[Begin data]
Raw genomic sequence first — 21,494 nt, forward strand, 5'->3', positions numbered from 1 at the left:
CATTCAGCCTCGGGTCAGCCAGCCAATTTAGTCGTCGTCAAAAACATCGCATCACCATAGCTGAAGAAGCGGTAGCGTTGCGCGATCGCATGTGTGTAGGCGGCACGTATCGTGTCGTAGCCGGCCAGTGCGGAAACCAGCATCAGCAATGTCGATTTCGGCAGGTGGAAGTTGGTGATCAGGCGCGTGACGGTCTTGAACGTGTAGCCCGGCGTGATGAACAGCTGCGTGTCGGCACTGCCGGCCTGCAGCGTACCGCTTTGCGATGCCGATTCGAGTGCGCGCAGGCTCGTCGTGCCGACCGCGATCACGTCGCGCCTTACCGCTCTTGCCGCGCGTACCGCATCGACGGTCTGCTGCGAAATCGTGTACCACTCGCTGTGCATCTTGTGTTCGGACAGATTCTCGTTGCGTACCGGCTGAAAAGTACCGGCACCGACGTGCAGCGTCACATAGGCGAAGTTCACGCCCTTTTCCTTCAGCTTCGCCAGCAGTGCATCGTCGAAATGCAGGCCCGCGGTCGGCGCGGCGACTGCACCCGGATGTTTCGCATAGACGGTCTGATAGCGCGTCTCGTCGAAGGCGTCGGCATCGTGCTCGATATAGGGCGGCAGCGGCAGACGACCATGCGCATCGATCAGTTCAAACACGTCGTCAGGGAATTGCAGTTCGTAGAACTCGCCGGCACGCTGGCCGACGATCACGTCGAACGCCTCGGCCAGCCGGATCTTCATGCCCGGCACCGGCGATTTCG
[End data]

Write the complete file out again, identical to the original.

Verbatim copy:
Raw genomic sequence first — 21,494 nt, forward strand, 5'->3', positions numbered from 1 at the left:
CATTCAGCCTCGGGTCAGCCAGCCAATTTAGTCGTCGTCAAAAACATCGCATCACCATAGCTGAAGAAGCGGTAGCGTTGCGCGATCGCATGTGTGTAGGCGGCACGTATCGTGTCGTAGCCGGCCAGTGCGGAAACCAGCATCAGCAATGTCGATTTCGGCAGGTGGAAGTTGGTGATCAGGCGCGTGACGGTCTTGAACGTGTAGCCCGGCGTGATGAACAGCTGCGTGTCGGCACTGCCGGCCTGCAGCGTACCGCTTTGCGATGCCGATTCGAGTGCGCGCAGGCTCGTCGTGCCGACCGCGATCACGTCGCGCCTTACCGCTCTTGCCGCGCGTACCGCATCGACGGTCTGCTGCGAAATCGTGTACCACTCGCTGTGCATCTTGTGTTCGGACAGATTCTCGTTGCGTACCGGCTGAAAAGTACCGGCACCGACGTGCAGCGTCACATAGGCGAAGTTCACGCCCTTTTCCTTCAGCTTCGCCAGCAGTGCATCGTCGAAATGCAGGCCCGCGGTCGGCGCGGCGACTGCACCCGGATGTTTCGCATAGACGGTCTGATAGCGCGTCTCGTCGAAGGCGTCGGCATCGTGCTCGATATAGGGCGGCAGCGGCAGACGACCATGCGCATCGATCAGTTCAAACACGTCGTCAGGGAATTGCAGTTCGTAGAACTCGCCGGCACGCTGGCCGACGATCACGTCGAACGCCTCGGCCAGCCGGATCTTCATGCCCGGCACCGGCGATTTCG